Music from the Heart

Mamasongue - a labour of love after loss

Camilla Griehsel has a voice that heals. Originally from Sweden and based in west Cork, she has over thirty years professional experience from pop recording artist to avant-garde opera, from traditional jazz to South American folk. She is dedicated to bringing people together and connecting hearts through the power and universality of song. She's also known for her involvement in legendary band Interference for many years. She was married to Colin Vearncombe aka Black whom you may know for his hit Wonderful life. Colin passed away in January 2016. In a space of a week Camilla lost two important people in her life (Fergus O'Farrell was originally supposed to sing at Colin's funeral but died exactly a week after his friend) and the idea of Mamasongue was born. A true labour of love where the power of music helps you heal.

In Mamasongue, she sings songs from all corners of the world, in six languages, about love, loss, passion, longing, desire and joy. She has been joined onstage by some world-class musicians, including pianist and west Cork based collaborator Maurice Seezer, Congolese guitarist Niwel Tsumbu, Donegal percussionist Éamonn Cagney, South African bassist Concord Nkabinde, pianist and arranger Cormac McCarthy, and Diego Joaquin Ramirez and Graham Hopkins on drums.

The show hasn't been performed that many times but on February 23rd the audience at Civic theatre in Tallaght, Dublin, finally had a chance to see this remarkable production as part of Mother tongues festival. The venue is small and intimate, giving the audience a perfect opportunity to be enchanted by Camilla's angelic voice and the messages in the songs. During the performance (and with the whole performance as well) she also pays tribute to her mother, a key figure in her life.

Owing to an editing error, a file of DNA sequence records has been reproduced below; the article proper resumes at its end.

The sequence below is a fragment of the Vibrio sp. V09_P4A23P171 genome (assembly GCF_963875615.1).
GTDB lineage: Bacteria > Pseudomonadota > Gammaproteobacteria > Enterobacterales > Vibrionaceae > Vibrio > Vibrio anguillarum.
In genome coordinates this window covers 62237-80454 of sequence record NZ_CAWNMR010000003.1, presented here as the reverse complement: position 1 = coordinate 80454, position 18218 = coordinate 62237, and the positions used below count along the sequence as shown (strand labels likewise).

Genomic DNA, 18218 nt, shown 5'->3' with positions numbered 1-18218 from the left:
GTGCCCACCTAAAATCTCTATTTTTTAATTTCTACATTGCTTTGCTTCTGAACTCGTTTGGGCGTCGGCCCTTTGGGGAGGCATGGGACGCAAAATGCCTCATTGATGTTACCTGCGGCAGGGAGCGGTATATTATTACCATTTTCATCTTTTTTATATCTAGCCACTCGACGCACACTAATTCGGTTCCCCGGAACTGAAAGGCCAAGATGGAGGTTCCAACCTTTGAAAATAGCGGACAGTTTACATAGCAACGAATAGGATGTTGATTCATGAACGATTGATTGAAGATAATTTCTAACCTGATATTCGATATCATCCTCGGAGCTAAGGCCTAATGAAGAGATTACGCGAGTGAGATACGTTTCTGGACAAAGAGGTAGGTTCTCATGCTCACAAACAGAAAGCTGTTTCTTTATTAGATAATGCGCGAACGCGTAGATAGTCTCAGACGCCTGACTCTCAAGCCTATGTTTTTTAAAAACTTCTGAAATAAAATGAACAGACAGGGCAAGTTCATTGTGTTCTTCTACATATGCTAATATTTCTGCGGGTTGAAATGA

This time, she was joined by Niwel Tsumbu on guitar, Éamonn Cagney on percussion and Darragh Kealy on keys. From the first chords you were driven into the magical world of music and it was clearer than ever that music is an universal language. You don't have to understand the words, just let the music and emotions guide you. The audience was listening intently and were captured by the performance to the extent of not being sure whether to applaud after each song or wait a little bit longer.

Difficult to choose a highlight in something so powerful where you laugh, cry and sing along all the time. But for us one of the highlights was Something Right, a song by the late Fergus O'Farrell. The words "I thought that I could do nothing wrong until I did something right" resonated in these circumstances more than ever. As well as Happiness, a song by The Blue Nile, which is a song that Fergus loved singing.  Powerful words "Now that I found peace at last, tell me, Jesus, will it last?" seem to be very appropriate to current situation not only in the world but also in the society where people are constantly in a hurry, forgetting to take the time for themselves and their loved ones. For this song, Camilla invited on stage one young participant of a workshop she did prior to the concert and the crowd lent their voices too, opening their hearts and letting the spirits in.

The exquisite musicianship of everyone on stage was accompanied by wonderful visuals, creating a truly unique experience for the audience who only wished the time could stand still for a while. Standing ovation at the end was very well deserved.  Is there anything more beautiful than being immersed in a performance like this and absorbing it with your whole being?

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